The collection has little correspondence. The main series was created through Hersberger's involvement with the Port Clinton Airport and deals primarily with the attempt to establish it as a municipal airport so that it would be eligible for federal funds to provide for improvement and expansion of its facilities. Hersberger started the airport by leasing land from the U. S. Gypsum Company in 1930. More land was eventually needed and to establish it as a municipal airport all of the land had to be acquired by Port Clinton. The bulk of the Port Clinton Airport correspondence stemmed from Hersberger's membership on the Airport Committee which worked to raise funds to purchase the land and get landowners to sell. Business correspondence and personal correspondence is extremely limited.
The newspaper clippings, magazine articles, and book sections are useful sources for tracing the activities of Hersberger and the history of his airlines. The clippings provide contemporary accounts of major events starting with Hersberger's appearing after the sinking of the "Mascot" to transport its stranded passengers and including an article on the sale of the airline. They also indicate what Hersberger did after selling the airline. Later newspaper articles, treating the airlines as a subject of local history, and magazine articles and book sections often include memories of the residents that provide an understanding of how important the air service was to the Islanders. Articles written for national news magazines in the 1940s show the contemporary importance of the airlines as an example of a successful passenger service in an era when air travel was being popularized.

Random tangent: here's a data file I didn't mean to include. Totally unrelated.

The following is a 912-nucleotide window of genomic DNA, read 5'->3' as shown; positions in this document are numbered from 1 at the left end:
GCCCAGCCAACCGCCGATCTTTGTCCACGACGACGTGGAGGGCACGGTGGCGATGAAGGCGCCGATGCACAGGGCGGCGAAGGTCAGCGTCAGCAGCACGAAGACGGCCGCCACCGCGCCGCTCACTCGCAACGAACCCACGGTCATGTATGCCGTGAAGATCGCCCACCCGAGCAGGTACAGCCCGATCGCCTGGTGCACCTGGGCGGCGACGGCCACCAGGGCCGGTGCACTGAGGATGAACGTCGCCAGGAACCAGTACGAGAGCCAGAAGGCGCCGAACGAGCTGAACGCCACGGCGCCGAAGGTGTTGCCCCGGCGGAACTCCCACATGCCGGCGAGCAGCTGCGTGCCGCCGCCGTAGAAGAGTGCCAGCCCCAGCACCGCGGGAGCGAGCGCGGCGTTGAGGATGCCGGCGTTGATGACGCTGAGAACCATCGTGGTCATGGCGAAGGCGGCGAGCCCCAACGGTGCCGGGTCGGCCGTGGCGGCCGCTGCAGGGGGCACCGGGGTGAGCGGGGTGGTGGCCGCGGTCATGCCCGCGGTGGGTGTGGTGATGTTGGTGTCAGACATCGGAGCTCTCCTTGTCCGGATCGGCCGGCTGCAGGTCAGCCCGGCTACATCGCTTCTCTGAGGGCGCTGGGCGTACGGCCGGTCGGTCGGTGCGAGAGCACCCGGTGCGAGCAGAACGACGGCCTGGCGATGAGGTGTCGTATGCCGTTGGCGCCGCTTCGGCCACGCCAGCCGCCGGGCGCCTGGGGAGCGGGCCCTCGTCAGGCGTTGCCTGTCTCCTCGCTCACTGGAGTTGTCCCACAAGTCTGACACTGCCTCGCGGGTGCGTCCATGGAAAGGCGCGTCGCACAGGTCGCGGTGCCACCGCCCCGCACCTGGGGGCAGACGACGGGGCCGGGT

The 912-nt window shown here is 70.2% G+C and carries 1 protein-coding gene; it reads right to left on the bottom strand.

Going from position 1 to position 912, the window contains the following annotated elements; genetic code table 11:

The richest part of the collection is the extensive photographic record. Even though not all of the photographs have been identified, they show the sorts of planes Hersberger flew from his barnstorming days up until the day he transferred ownership of the airlines, which was also the last day he ever flew a plane. One photograph shows the ice cutters used before plane service supplanted them as the only means of transportation for the Islanders during the winter months. The importance of Hersberger's airlines to the Islanders is demonstrated by the many photographs of the great variety of cargoes flown and the crowded passenger cabins. With very few exceptions the photographs are of extremely high quality; a number of them were taken by photojournalists and ended up serving as illustrations for articles on Hersberger.
A small amount of material deals with Hersberger's career after selling the airline. Three ledgers covering 1951 through 1956 are for Urb's Cafe, which Hersberger operated in Port Clinton. Several newsclippings refer to his operation of a professional building in Port Clinton.
GENERAL MEETING OF ALL ISLANDERS MINUTES
PORT CLINTON AIRPORT CORRESPONDENCE
WESTERN RESERVE HALL OF FAME NOMINATION.
LICENSE AND CONTRACT.
URB'S CAFE LEDGERS
WACO AIRCRAFT RECEIPT
ISLAND AIR SERVICE BROCHURES.
MEIER'S WINE CELLARS OFFPRINT.
PRELIMINARY DRAFTS OF PENINSULAR AIRPORT BROCHURES.
LAKE ERIE VACATION BORCHURES.
CLARK CARRUTHERS COMPANY CIRCULAR.
SCRAPBOOK AND SCRAPBOOK MATERIAL
MAGAZINE ARTICLES AND BOOK SECTIONS.
MAGAZINE ARTICLES ABOUT THE TIN GOOSE.
POSITIVE PRINTS--MILTON HERSBERGER.
POSITIVE PRINTS--PASSENGERS AND INDIVIDUALS.
POSITIVE PRINTS--CLASS TRIPS.
POSITIVE PRINTS--ICE FISHING.
POSITIVE PRINTS--CARGO BEING LOADED.
POSITIVE PRINTS--AERIAL AND LANDSCAPE.
POSITIVE PRINTS--GROUP PHOTOGRAPH.
Shelved at the end of the collection